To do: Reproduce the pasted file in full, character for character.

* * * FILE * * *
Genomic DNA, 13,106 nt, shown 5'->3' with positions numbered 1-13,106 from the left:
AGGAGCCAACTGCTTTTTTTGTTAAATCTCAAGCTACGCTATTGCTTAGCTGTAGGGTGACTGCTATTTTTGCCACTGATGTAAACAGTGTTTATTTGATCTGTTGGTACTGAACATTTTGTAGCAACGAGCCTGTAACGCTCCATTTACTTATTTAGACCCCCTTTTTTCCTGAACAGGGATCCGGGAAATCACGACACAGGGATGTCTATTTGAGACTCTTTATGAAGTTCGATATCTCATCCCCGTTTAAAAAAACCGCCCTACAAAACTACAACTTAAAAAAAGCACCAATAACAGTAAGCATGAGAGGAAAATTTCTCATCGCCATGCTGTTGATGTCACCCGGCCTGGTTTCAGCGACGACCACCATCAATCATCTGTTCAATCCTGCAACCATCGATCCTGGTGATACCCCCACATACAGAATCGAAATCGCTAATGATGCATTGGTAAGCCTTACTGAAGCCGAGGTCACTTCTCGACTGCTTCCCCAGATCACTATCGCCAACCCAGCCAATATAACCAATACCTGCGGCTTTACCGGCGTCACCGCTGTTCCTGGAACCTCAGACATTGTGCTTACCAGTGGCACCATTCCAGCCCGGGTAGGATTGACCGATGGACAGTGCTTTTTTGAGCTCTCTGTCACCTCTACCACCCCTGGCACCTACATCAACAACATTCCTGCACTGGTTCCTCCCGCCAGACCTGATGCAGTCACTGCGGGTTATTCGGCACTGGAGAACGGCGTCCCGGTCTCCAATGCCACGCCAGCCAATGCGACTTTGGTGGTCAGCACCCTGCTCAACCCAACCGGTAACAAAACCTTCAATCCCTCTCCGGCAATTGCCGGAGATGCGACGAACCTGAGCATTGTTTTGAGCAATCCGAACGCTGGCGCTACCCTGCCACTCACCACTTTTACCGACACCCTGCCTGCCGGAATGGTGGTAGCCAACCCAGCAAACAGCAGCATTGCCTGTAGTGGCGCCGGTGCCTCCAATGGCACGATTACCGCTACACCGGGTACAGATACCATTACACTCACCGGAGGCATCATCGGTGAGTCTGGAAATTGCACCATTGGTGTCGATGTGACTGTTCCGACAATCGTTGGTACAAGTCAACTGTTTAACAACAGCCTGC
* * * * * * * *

Genomic DNA, 13,106 nt, shown 5'->3' with positions numbered 1-13,106 from the left:
AGGAGCCAACTGCTTTTTTTGTTAAATCTCAAGCTACGCTATTGCTTAGCTGTAGGGTGACTGCTATTTTTGCCACTGATGTAAACAGTGTTTATTTGATCTGTTGGTACTGAACATTTTGTAGCAACGAGCCTGTAACGCTCCATTTACTTATTTAGACCCCCTTTTTTCCTGAACAGGGATCCGGGAAATCACGACACAGGGATGTCTATTTGAGACTCTTTATGAAGTTCGATATCTCATCCCCGTTTAAAAAAACCGCCCTACAAAACTACAACTTAAAAAAAGCACCAATAACAGTAAGCATGAGAGGAAAATTTCTCATCGCCATGCTGTTGATGTCACCCGGCCTGGTTTCAGCGACGACCACCATCAATCATCTGTTCAATCCTGCAACCATCGATCCTGGTGATACCCCCACATACAGAATCGAAATCGCTAATGATGCATTGGTAAGCCTTACTGAAGCCGAGGTCACTTCTCGACTGCTTCCCCAGATCACTATCGCCAACCCAGCCAATATAACCAATACCTGCGGCTTTACCGGCGTCACCGCTGTTCCTGGAACCTCAGACATTGTGCTTACCAGTGGCACCATTCCAGCCCGGGTAGGATTGACCGATGGACAGTGCTTTTTTGAGCTCTCTGTCACCTCTACCACCCCTGGCACCTACATCAACAACATTCCTGCACTGGTTCCTCCCGCCAGACCTGATGCAGTCACTGCGGGTTATTCGGCACTGGAGAACGGCGTCCCGGTCTCCAATGCCACGCCAGCCAATGCGACTTTGGTGGTCAGCACCCTGCTCAACCCAACCGGTAACAAAACCTTCAATCCCTCTCCGGCAATTGCCGGAGATGCGACGAACCTGAGCATTGTTTTGAGCAATCCGAACGCTGGCGCTACCCTGCCACTCACCACTTTTACCGACACCCTGCCTGCCGGAATGGTGGTAGCCAACCCAGCAAACAGCAGCATTGCCTGTAGTGGCGCCGGTGCCTCCAATGGCACGATTACCGCTACACCGGGTACAGATACCATTACACTCACCGGAGGCATCATCGGTGAGTCTGGAAATTGCACCATTGGTGTCGATGTGACTGTTCCGACAATCGTTGGTACAAGTCAACTGTTTAACAACAGCCTGC